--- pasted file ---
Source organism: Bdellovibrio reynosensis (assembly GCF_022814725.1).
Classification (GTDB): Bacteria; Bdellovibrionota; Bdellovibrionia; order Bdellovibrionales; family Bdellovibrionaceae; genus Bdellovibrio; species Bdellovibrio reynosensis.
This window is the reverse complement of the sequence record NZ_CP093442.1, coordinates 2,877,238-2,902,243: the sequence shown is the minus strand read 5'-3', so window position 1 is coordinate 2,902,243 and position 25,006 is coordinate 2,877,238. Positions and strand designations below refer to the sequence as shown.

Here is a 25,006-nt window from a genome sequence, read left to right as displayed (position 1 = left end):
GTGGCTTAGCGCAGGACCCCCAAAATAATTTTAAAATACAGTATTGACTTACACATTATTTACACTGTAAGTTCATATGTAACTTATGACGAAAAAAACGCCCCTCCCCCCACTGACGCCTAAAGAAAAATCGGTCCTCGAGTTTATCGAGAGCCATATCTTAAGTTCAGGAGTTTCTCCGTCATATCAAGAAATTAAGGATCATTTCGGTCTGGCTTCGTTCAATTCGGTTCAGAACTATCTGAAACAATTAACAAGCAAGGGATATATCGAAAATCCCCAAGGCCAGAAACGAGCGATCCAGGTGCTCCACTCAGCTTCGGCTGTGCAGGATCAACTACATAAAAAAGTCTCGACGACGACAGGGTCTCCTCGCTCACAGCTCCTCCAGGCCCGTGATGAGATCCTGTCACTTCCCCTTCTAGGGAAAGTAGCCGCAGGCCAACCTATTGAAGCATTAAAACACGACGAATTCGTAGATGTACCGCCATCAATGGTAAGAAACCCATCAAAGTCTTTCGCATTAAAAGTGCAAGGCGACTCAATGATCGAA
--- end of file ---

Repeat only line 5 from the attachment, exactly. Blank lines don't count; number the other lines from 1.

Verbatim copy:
GTGGCTTAGCGCAGGACCCCCAAAATAATTTTAAAATACAGTATTGACTTACACATTATTTACACTGTAAGTTCATATGTAACTTATGACGAAAAAAACGCCCCTCCCCCCACTGACGCCTAAAGAAAAATCGGTCCTCGAGTTTATCGAGAGCCATATCTTAAGTTCAGGAGTTTCTCCGTCATATCAAGAAATTAAGGATCATTTCGGTCTGGCTTCGTTCAATTCGGTTCAGAACTATCTGAAACAATTAACAAGCAAGGGATATATCGAAAATCCCCAAGGCCAGAAACGAGCGATCCAGGTGCTCCACTCAGCTTCGGCTGTGCAGGATCAACTACATAAAAAAGTCTCGACGACGACAGGGTCTCCTCGCTCACAGCTCCTCCAGGCCCGTGATGAGATCCTGTCACTTCCCCTTCTAGGGAAAGTAGCCGCAGGCCAACCTATTGAAGCATTAAAACACGACGAATTCGTAGATGTACCGCCATCAATGGTAAGAAACCCATCAAAGTCTTTCGCATTAAAAGTGCAAGGCGACTCAATGATCGAA